Greek Medical Ethics

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Medicine has come a long way. The history of medicine shows how societies have changed and developed their approach to illness and disease. Early medical practices and texts include those of Egypt, Babylon, India, and China. These texts give us an understanding of natural and herbal remedies and have helped us find cures for illness and disease that we do not have a cure for in modern medicine. The Greeks first introduced the concepts of advanced medical ethics. The inspiration for the oaths of office that physicians swear upon entry into the profession comes from The Hippocratic Oath, written in Greece in the 5th century BCE.
The Egyptians called the science of medicine “a necessary art”. They understood that disease could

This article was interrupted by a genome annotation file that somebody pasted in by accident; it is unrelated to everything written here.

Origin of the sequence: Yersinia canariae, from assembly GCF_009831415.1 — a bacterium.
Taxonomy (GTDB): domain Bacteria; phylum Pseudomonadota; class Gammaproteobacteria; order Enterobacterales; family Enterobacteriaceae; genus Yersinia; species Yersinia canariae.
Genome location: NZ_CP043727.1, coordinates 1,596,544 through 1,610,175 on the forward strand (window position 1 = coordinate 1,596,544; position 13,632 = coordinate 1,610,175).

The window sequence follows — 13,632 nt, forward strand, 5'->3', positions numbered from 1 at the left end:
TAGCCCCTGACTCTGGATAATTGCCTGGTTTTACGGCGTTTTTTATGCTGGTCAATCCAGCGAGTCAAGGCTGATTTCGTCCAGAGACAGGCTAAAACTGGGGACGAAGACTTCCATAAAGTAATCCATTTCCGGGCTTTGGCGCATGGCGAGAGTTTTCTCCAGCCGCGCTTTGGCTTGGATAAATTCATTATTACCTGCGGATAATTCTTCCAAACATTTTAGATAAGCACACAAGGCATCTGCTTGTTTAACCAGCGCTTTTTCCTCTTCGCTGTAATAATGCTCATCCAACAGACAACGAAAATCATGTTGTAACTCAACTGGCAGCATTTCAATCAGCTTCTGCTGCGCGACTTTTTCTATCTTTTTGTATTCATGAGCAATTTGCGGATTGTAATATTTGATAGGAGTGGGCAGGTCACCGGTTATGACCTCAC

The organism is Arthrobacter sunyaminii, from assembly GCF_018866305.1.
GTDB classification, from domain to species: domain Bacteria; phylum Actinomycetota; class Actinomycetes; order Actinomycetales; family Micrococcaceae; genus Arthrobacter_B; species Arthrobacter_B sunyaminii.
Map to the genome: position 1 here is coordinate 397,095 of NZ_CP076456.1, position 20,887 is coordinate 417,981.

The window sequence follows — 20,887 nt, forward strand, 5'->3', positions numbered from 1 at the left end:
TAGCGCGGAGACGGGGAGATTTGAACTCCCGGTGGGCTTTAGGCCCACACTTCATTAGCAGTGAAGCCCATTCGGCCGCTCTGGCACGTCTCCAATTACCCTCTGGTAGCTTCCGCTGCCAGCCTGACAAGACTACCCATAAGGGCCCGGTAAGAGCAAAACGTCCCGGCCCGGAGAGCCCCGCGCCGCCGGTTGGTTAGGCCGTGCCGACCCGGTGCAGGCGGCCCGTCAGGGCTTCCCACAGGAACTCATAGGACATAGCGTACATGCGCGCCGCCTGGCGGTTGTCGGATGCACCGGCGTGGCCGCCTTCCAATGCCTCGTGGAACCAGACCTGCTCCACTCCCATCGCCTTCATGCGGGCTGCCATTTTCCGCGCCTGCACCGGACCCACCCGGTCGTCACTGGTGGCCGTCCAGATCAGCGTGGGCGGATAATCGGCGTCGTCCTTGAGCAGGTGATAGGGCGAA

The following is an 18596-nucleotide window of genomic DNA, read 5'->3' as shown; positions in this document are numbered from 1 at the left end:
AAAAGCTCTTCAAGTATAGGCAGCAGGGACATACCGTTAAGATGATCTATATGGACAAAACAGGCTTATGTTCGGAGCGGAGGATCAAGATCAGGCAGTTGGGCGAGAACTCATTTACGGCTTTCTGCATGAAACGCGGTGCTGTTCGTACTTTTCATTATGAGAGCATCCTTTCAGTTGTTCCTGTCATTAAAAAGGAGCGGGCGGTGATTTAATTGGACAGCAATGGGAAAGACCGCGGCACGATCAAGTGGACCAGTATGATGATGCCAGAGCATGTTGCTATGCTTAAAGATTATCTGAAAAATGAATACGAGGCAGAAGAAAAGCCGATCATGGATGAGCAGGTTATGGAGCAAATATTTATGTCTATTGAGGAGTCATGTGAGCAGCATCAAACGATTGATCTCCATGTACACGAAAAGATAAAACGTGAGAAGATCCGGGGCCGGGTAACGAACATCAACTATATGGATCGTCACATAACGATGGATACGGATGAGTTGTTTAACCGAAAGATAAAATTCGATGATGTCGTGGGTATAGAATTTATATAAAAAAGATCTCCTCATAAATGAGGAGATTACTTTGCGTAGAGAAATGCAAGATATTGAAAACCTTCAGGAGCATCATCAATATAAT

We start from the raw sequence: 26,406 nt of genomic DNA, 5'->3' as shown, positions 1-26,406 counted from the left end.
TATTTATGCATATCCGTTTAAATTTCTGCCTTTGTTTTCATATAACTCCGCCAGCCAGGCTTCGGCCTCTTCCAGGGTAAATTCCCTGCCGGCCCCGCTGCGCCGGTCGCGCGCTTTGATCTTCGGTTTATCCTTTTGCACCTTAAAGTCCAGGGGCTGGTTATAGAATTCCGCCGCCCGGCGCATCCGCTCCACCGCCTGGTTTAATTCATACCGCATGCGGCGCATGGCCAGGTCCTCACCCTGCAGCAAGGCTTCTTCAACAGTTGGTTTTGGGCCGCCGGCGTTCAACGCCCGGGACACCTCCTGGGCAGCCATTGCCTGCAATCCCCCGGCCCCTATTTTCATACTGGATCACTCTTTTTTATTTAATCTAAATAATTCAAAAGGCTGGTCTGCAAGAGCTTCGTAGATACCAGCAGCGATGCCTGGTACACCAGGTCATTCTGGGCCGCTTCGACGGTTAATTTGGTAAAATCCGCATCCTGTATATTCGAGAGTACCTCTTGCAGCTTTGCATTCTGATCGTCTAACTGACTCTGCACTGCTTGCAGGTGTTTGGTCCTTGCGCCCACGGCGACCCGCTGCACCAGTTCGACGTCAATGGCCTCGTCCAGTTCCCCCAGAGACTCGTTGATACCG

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However, by the 5th century BCE, there were attempts to identify mundane causes for illnesses rather than spiritual ones and this led to a move away from superstition towards scientific enquiry, although, in reality, the two would never be completely separated. Greek medical practitioners, then, began to take a greater interest in the body itself and to explore the connection between cause and effect, and the success or failure of various treatments. There was also a growing belief that a better understanding of the causes of an illness’ symptoms could help in the fight against the illness itself. Written documents on Greek medical practice begin with scenes from Homer’s Iliad where the wounded in the Trojan War are treated. Medical matters and doctors are also mentioned in other types of Greek literature such as comedy plays but the most sources come from around 60 treatises attributed to Hippocrates. The Hippocratic texts deal with all kinds of medical topics but can be grouped into 4 main categories of diagnosis, biology, treatment and general advice for doctors. The famous Hippocratic Oath was reserved for a select group of doctors and was actually a religious document. With the Oath, the practitioner swore by Apollo, Hygieia and Panacea to respect their teacher and not to administer poison, abuse patients in any way, use a knife or break the confidentiality between patient and doctor. Famous medical practitioners included Diocles of Carystus, Praxagoras of Cos (noted for his ‘discovery’ of the pulse and being the first to distinguish veins from arteries), and Mnestheus and Dieuches. Treatments often used natural plants such as herbs and roots but also included the use of amulets and charms. Surgery was generally avoided in ancient Greece, as it was considered too risky but minor operations may have been carried out, on soldiers wounded in battle. Over time
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